This month, myself and the rest of the Editorial team attended a content meet-up that ONS joint-hosted with the Intellectual Property Office (IPO) in Newport, open to content designers across government. We met colleagues from the Government Digital Service, the Driver and Vehicle Standards Agency, the Welsh government, Public Health England, Companies House, the Environment Agency, HM Courts and Tribunals Service, and HM Revenue and Customs.
This was a good opportunity to mingle with other content specialists and discuss what we do. While we’re all part of the Civil Service, we’re not all on GOV.UK (ourselves and Welsh government have our own platforms). It became clear that many of us had different ways of working but faced similar challenges.
The contrast between our work and that of GOV.UK content designers was striking. We don’t write the content we publish on ons.gov.uk. Our subject matter experts (SMEs) write our statistical bulletins, articles and compendia. We proofread for errors and house style, and work with stakeholders to improve the quality of our writing in the long-term. In contrast, GOV.UK content designers write all their copy, and consult or pair write with SMEs. Our role is more the gatekeepers, rather than the creators, of ONS content.
Two of the sessions highlighted this difference. In his discussion on house style, Keith Emmerson described how content designers take responsibility for the development and updating of GOV.UK’s style guide. They will consult SMEs for accuracy if need be, but stakeholders don’t have editorial input. Again, this is very different from ONS. Our SMEs sit on our Style Council in order to provide their valuable statistical insight.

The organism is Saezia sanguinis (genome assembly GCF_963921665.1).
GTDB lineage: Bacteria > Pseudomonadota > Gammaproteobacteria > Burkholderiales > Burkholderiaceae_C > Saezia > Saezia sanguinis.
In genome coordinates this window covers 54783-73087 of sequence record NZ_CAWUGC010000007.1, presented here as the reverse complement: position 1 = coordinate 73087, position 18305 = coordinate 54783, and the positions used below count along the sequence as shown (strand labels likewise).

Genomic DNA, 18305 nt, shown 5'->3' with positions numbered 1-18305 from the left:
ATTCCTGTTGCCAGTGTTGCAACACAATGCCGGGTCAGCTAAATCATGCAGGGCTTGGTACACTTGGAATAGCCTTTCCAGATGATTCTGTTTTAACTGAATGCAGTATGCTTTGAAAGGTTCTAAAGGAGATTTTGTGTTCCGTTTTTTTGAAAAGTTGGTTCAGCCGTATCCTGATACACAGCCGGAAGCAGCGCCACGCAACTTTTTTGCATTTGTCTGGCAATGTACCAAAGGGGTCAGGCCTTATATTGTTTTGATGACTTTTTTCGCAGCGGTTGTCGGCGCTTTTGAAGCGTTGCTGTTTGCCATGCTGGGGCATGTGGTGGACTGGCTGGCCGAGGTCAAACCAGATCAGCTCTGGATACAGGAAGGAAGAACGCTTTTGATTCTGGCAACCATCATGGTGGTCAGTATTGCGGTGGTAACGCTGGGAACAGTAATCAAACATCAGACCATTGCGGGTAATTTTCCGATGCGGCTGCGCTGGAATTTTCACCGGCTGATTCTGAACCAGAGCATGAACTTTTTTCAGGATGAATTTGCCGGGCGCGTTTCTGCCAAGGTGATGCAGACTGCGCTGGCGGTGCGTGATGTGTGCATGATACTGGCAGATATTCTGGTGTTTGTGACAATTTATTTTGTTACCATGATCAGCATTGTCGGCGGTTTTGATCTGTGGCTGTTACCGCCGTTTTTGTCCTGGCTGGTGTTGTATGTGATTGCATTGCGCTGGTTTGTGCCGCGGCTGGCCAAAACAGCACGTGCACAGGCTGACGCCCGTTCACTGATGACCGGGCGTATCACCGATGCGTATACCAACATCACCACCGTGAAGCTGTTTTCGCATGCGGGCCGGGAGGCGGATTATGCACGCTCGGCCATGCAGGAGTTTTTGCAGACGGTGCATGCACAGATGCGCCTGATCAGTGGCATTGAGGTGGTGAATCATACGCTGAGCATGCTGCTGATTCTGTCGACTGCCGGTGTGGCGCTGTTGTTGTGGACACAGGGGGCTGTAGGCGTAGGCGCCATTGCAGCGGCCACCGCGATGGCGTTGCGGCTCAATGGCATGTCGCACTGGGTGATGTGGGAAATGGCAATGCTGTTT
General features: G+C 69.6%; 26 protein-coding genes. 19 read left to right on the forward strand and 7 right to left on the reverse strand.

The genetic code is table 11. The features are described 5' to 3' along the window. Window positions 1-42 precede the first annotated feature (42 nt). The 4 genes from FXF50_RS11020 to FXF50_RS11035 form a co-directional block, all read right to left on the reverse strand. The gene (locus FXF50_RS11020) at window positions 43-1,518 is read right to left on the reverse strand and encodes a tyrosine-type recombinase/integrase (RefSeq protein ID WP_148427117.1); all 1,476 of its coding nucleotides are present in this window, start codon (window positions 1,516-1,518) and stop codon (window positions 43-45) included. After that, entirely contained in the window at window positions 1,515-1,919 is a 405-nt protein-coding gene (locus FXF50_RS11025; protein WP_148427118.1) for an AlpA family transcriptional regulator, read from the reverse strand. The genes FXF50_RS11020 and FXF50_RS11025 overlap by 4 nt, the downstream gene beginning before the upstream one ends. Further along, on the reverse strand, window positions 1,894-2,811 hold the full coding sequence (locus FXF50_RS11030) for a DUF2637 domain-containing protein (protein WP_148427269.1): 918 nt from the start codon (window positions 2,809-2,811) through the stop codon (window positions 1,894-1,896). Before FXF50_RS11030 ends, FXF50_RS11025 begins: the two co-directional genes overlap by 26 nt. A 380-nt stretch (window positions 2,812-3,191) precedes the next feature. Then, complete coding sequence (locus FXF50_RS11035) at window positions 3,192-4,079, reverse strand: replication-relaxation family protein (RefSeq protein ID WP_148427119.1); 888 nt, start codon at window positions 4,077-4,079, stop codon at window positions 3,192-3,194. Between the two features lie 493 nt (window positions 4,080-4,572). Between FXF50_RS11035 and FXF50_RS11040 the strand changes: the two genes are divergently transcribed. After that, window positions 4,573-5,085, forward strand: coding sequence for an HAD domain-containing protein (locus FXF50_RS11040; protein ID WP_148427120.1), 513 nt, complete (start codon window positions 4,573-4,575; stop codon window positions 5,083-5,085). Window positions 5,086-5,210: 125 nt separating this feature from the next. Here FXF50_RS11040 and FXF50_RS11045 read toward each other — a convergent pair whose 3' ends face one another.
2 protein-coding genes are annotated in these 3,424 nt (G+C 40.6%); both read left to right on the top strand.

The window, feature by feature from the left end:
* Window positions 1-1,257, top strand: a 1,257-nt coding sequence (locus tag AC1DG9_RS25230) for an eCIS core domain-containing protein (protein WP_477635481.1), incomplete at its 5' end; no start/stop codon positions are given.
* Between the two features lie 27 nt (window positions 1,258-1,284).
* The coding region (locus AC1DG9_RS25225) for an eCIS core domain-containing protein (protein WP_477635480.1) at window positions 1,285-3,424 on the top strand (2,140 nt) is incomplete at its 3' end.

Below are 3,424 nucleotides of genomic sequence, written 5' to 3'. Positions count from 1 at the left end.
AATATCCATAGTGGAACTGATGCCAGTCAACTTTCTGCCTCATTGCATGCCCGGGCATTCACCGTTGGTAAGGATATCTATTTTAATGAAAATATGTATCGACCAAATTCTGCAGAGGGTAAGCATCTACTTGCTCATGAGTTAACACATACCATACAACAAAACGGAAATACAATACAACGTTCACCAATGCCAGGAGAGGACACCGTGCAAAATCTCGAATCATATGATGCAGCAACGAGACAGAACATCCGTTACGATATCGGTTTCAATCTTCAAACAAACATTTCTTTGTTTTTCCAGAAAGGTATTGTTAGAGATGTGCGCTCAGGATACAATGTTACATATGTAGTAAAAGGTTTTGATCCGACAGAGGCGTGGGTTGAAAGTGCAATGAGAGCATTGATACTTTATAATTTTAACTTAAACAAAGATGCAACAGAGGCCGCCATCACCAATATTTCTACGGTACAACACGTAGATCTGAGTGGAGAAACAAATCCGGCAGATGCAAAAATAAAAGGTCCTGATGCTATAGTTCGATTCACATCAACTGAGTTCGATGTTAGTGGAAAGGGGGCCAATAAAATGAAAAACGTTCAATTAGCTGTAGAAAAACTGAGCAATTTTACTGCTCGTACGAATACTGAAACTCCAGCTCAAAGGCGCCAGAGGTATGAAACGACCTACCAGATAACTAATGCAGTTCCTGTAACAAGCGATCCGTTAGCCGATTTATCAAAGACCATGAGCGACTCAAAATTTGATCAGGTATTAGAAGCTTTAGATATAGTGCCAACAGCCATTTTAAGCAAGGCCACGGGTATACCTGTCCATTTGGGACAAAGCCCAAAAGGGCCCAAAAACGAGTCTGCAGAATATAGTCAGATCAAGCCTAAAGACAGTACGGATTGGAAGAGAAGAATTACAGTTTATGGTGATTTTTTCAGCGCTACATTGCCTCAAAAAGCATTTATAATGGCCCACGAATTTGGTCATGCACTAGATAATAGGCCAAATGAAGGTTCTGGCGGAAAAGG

For me the most interesting exercise of the day was the pair writing session, run by Sue Davis. We split into pairs and took turns to be the content designer and the SME. This helped us understand how this process can improve collaboration.
With the large amount of data involved in each ONS release and our intense publication schedule (more than 600 releases a year), there hasn’t been scope so far for pair writing. However, a talk by TJ Day of Public Health England showed us a way forward for helping our experts write in a more accessible way.
TJ discussed the common obstacles her team faced in getting their SMEs to write in a plain English tone of voice. She described the kind of arguments many in the room have heard – it is dumbing down, this is the way it has always been done, our users expect a certain level of detail and jargon and so on.
TJ said that the solution was education, so she holds workshops with SMEs. The aim of the workshops is to improve writing skills, in particular avoiding jargon and the “curse of knowledge” to create a better user experience. In doing so, her team overturned a negative perception of them as “the publication police”.
Our Editorial team are already planning to hold similar workshops in the future. TJ’s presentation drove home the value of such an exercise and gave us lots of ideas for how to go about it.